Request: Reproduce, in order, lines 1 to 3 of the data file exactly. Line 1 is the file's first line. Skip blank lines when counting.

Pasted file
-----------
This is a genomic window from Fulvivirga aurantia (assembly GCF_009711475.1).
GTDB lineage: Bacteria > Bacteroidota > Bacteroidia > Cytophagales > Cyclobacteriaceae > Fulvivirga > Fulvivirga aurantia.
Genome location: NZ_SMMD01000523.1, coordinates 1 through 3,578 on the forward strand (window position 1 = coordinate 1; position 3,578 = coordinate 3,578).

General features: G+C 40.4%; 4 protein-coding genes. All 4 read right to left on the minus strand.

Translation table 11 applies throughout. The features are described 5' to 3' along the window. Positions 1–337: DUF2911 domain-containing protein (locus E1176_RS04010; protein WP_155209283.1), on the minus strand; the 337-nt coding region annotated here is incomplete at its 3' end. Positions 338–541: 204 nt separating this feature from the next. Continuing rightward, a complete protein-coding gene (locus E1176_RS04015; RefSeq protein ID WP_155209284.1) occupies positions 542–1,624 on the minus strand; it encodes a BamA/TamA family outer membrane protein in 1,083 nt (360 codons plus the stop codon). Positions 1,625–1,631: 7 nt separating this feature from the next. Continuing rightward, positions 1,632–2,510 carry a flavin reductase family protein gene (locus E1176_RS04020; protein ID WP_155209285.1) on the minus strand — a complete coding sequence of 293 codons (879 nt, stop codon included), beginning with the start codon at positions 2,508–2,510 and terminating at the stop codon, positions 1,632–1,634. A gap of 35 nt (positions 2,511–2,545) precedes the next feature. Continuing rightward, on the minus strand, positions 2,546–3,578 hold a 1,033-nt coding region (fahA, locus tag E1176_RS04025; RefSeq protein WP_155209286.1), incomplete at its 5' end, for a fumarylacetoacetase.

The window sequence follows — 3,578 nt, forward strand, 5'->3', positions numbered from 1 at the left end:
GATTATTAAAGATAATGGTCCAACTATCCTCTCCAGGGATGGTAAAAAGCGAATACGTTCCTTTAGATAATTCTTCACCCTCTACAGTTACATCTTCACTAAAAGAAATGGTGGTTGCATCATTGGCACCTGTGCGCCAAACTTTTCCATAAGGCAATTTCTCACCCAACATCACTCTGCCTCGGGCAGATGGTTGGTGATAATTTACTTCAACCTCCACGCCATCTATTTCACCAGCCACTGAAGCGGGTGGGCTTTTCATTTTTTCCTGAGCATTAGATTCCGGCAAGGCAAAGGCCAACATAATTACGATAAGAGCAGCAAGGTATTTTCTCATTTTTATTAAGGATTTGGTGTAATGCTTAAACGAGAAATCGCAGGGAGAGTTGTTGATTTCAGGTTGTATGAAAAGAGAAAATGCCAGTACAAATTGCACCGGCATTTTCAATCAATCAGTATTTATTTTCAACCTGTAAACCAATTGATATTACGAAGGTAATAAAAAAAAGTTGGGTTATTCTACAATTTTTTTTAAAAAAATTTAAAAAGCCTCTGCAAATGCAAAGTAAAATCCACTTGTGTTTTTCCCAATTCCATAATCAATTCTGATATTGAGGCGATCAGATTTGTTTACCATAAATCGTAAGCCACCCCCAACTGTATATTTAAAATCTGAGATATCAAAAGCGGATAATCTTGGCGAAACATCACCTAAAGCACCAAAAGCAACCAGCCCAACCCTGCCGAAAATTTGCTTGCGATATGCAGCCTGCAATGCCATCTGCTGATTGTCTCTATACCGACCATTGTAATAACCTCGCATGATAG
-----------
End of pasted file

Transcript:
This is a genomic window from Fulvivirga aurantia (assembly GCF_009711475.1).
GTDB lineage: Bacteria > Bacteroidota > Bacteroidia > Cytophagales > Cyclobacteriaceae > Fulvivirga > Fulvivirga aurantia.
Genome location: NZ_SMMD01000523.1, coordinates 1 through 3,578 on the forward strand (window position 1 = coordinate 1; position 3,578 = coordinate 3,578).